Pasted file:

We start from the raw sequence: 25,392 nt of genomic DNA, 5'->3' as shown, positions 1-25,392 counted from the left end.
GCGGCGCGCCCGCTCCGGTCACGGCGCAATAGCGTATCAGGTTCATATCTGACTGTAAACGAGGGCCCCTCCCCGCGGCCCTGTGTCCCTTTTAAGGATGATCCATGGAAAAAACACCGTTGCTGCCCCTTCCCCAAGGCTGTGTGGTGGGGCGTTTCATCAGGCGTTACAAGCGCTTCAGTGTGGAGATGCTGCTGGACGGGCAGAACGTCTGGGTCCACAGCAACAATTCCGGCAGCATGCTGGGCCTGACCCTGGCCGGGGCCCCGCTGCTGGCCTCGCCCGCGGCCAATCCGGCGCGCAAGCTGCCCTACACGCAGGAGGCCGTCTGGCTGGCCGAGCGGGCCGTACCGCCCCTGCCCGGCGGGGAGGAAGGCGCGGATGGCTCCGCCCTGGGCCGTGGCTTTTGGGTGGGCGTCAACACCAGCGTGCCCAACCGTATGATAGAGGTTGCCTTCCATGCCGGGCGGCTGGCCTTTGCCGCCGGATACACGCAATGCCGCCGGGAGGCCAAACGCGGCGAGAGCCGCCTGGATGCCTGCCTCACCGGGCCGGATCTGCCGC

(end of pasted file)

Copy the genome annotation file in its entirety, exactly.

We start from the raw sequence: 25,392 nt of genomic DNA, 5'->3' as shown, positions 1-25,392 counted from the left end.
GCGGCGCGCCCGCTCCGGTCACGGCGCAATAGCGTATCAGGTTCATATCTGACTGTAAACGAGGGCCCCTCCCCGCGGCCCTGTGTCCCTTTTAAGGATGATCCATGGAAAAAACACCGTTGCTGCCCCTTCCCCAAGGCTGTGTGGTGGGGCGTTTCATCAGGCGTTACAAGCGCTTCAGTGTGGAGATGCTGCTGGACGGGCAGAACGTCTGGGTCCACAGCAACAATTCCGGCAGCATGCTGGGCCTGACCCTGGCCGGGGCCCCGCTGCTGGCCTCGCCCGCGGCCAATCCGGCGCGCAAGCTGCCCTACACGCAGGAGGCCGTCTGGCTGGCCGAGCGGGCCGTACCGCCCCTGCCCGGCGGGGAGGAAGGCGCGGATGGCTCCGCCCTGGGCCGTGGCTTTTGGGTGGGCGTCAACACCAGCGTGCCCAACCGTATGATAGAGGTTGCCTTCCATGCCGGGCGGCTGGCCTTTGCCGCCGGATACACGCAATGCCGCCGGGAGGCCAAACGCGGCGAGAGCCGCCTGGATGCCTGCCTCACCGGGCCGGATCTGCCGC